Limiting your time to periods of intense focus is something I learned from the Pomodoro technique. I would make sure to listen to music for 10 to 30 minutes before working. Ideally, I would also exercise or stretch to have my body “activated.”
Since time is crucial, I recommend you eliminate any hindrances of the mind that can disrupt the flow: hunger, need to check phone, energy, thirst, discomfort, etc. A good studio has the phone at the entrance with minimum check-ins on whatever alerts it can send you. Have a water bottle and snacks on hand, a quality chair…make things comfortable.
I also encourage new students to create precise goals and deadlines. For instance, “next Saturday I will dedicate a moment to video tutorials on compression, then do some tests on kicks.”
If you want to make music without losing your sense of direction, you need references on hand. I’ve covered references in many past posts, but this is a reminder that having a Spotify playlist is a great idea to give yourself drive. Speaking of drive, it’s not a bad idea to leave your house before making music—go for a walk, jog, or drive around. Have you ever noticed how moving along with music stimulates creativity? If this doesn’t do it for you, try to find an external activity that involves music and that inspires you.
A self-education activity that is also essential is to have a personal YouTube playlist of videos that are reference tracks, mixed with tutorials of techniques you can try. I have a to-do list of videos that I go to for experiments.
That said, references should be archived eventually, too. I like to keep some for a while but change them regularly. It’s a good idea to have a folder on your backup drive for all the references you’ve used.
It’s easy to get lost in the sea of plugins out there, and if you’re a collector like I am, once you have many installed, it’s also easy to forget about older ones. Ableton Live 10 has a classification for plugins where you can put them a category with a color—I use it all the time. In my case, I have these categories: Sound design, Compression, EQ, Saturation.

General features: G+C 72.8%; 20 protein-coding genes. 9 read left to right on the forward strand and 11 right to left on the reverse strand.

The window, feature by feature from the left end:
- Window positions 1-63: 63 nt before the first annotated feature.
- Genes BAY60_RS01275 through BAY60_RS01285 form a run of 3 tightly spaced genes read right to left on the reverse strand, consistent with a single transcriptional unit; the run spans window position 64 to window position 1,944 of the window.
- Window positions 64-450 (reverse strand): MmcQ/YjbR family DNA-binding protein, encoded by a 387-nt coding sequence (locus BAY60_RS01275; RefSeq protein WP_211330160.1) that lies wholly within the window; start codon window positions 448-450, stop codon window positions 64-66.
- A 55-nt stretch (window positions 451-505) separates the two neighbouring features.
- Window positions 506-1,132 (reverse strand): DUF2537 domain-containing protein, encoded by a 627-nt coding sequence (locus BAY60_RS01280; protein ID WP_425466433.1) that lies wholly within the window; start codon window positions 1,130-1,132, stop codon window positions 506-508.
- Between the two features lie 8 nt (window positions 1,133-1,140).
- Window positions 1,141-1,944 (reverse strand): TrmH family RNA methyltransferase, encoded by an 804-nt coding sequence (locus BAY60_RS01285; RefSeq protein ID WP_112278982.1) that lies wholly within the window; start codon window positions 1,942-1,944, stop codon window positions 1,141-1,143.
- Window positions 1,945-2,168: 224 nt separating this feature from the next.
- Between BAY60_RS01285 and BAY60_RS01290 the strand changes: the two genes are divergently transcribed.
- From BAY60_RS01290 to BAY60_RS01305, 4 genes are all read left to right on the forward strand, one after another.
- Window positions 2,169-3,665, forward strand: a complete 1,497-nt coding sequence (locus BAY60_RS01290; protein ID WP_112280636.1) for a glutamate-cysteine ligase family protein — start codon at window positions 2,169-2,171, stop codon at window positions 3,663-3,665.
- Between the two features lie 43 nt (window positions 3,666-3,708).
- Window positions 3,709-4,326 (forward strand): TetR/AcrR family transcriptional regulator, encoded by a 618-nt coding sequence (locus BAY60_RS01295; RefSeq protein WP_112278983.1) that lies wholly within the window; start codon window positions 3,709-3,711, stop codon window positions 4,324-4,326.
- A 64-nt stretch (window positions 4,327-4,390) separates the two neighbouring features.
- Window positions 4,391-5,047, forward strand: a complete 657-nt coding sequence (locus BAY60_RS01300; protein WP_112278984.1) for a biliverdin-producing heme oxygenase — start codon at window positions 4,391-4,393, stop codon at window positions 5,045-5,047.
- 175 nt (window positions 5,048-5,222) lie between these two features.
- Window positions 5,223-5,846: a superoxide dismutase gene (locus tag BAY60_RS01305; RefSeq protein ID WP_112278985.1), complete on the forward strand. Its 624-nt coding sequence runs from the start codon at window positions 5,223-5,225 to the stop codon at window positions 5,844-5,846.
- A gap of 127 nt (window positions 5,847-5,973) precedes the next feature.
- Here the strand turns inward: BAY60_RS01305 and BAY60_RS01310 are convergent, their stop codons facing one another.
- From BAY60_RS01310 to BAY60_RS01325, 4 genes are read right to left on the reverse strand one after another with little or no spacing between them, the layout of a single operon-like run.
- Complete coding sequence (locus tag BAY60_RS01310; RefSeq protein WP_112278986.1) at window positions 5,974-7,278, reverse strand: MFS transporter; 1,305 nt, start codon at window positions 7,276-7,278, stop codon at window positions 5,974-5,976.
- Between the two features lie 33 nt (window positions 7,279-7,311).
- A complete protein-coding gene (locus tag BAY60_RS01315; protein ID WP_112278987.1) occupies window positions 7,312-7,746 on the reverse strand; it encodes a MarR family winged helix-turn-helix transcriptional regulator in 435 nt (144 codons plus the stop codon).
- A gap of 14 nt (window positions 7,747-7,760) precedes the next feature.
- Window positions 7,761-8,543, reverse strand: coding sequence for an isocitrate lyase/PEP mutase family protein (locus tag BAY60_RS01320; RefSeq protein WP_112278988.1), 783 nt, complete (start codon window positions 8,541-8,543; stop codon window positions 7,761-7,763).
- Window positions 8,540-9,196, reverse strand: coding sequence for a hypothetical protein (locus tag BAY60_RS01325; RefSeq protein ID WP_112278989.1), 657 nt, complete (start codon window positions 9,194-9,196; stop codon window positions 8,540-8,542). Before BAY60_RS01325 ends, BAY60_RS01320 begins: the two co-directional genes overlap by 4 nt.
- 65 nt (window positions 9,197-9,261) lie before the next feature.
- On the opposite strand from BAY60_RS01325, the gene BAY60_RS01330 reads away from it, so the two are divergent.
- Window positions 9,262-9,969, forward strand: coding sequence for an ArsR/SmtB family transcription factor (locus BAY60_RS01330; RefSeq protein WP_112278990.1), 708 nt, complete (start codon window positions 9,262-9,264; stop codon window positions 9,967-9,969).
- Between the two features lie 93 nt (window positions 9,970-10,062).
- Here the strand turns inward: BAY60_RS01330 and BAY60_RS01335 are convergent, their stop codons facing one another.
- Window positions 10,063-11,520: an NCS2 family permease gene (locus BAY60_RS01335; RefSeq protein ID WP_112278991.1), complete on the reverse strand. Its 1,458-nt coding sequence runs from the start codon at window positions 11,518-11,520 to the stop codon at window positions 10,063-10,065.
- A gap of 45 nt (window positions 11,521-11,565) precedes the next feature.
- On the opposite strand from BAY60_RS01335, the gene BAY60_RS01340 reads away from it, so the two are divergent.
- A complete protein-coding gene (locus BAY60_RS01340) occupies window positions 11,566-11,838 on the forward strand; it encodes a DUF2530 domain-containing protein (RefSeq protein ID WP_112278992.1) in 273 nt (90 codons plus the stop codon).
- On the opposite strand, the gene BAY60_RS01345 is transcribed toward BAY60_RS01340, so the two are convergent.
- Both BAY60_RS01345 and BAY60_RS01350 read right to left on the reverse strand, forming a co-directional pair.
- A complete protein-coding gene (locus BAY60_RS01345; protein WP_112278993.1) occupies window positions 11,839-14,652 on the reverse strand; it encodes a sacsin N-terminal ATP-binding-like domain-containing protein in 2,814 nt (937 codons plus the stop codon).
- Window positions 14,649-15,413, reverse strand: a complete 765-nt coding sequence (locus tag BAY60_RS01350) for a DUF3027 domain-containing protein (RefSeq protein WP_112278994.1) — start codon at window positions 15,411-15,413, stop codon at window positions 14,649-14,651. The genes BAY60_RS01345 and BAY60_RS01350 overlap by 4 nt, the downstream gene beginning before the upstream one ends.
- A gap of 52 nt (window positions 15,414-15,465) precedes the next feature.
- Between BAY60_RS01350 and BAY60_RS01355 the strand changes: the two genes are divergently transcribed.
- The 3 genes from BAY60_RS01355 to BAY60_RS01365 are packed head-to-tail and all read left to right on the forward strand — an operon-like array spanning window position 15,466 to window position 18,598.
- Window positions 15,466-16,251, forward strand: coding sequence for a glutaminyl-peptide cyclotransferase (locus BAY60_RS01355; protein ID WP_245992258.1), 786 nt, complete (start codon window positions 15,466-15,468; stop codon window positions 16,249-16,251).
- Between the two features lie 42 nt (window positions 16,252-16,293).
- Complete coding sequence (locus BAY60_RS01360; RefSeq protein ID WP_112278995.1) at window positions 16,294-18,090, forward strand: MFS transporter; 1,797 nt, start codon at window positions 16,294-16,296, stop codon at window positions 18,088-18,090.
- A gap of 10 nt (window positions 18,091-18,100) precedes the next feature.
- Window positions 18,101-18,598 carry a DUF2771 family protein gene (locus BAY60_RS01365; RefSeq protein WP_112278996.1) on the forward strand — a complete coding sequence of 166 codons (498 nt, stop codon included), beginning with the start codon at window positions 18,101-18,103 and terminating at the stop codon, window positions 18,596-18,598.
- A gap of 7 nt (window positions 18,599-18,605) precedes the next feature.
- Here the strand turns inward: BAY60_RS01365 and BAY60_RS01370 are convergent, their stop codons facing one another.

I have a rule that I don’t buy anything new unless I’ve already used what I have bought previously. I don’t mean just having played with it, but actually used it in a project—this also applies to gear and any gizmos I could potentially use. The crave to get something new happens every day, as I’m constantly under fire by ads and emails that promote something.
If you want projects to get finished, you will have to do some networking at some point, and it can be pretty hectic out there as everyone has an agenda of their own. I’ve discussed the importance of networking before, but here are some basic reminders about how to do so efficiently:
- Never take any conversation personally, as well as any pauses, silences, or delayed conversations. This is something I sort of have to remind myself daily, as sometimes I get triggered by certain things. Think of networking like you’re chasing someone for something, and he or she is doing the same thing with someone else. Everyone’s chasing each other and yet, we don’t pay much energy to people who are there for us.
- If you send demos or if you are collaborating with someone, expect no communication or long silences. The music business world attracts people who are full of anxiety and often change their mind. Finding the right moment to poke someone takes time to master.
- Use an agenda to keep reminders of who to follow-up with.